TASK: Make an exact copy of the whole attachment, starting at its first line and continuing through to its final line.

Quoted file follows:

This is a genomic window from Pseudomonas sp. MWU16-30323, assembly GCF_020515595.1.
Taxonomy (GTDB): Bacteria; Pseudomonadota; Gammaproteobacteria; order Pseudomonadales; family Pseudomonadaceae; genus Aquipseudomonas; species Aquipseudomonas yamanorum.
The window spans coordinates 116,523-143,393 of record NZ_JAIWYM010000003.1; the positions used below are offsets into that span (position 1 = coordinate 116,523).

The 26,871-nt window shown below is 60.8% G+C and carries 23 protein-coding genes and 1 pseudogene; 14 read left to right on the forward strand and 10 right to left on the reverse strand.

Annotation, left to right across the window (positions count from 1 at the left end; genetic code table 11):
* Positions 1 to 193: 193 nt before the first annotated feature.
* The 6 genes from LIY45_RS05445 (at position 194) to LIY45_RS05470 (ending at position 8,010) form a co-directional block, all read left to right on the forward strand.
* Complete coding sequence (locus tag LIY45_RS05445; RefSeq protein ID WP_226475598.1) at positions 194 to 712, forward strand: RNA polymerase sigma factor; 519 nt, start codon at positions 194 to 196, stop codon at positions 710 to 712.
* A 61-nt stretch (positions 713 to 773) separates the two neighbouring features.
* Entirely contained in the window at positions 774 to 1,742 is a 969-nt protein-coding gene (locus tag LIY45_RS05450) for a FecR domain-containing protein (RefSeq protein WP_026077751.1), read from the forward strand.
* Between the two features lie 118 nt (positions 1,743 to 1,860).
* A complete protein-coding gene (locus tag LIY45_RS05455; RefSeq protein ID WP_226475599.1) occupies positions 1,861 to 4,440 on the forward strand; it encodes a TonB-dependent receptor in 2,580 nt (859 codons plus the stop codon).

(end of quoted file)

This is a genomic window from Pseudomonas sp. MWU16-30323, assembly GCF_020515595.1.
Taxonomy (GTDB): Bacteria; Pseudomonadota; Gammaproteobacteria; order Pseudomonadales; family Pseudomonadaceae; genus Aquipseudomonas; species Aquipseudomonas yamanorum.
The window spans coordinates 116,523-143,393 of record NZ_JAIWYM010000003.1; the positions used below are offsets into that span (position 1 = coordinate 116,523).

The 26,871-nt window shown below is 60.8% G+C and carries 23 protein-coding genes and 1 pseudogene; 14 read left to right on the forward strand and 10 right to left on the reverse strand.

Annotation, left to right across the window (positions count from 1 at the left end; genetic code table 11):
* Positions 1 to 193: 193 nt before the first annotated feature.
* The 6 genes from LIY45_RS05445 (at position 194) to LIY45_RS05470 (ending at position 8,010) form a co-directional block, all read left to right on the forward strand.
* Complete coding sequence (locus tag LIY45_RS05445; RefSeq protein ID WP_226475598.1) at positions 194 to 712, forward strand: RNA polymerase sigma factor; 519 nt, start codon at positions 194 to 196, stop codon at positions 710 to 712.
* A 61-nt stretch (positions 713 to 773) separates the two neighbouring features.
* Entirely contained in the window at positions 774 to 1,742 is a 969-nt protein-coding gene (locus tag LIY45_RS05450) for a FecR domain-containing protein (RefSeq protein WP_026077751.1), read from the forward strand.
* Between the two features lie 118 nt (positions 1,743 to 1,860).
* A complete protein-coding gene (locus tag LIY45_RS05455; RefSeq protein ID WP_226475599.1) occupies positions 1,861 to 4,440 on the forward strand; it encodes a TonB-dependent receptor in 2,580 nt (859 codons plus the stop codon).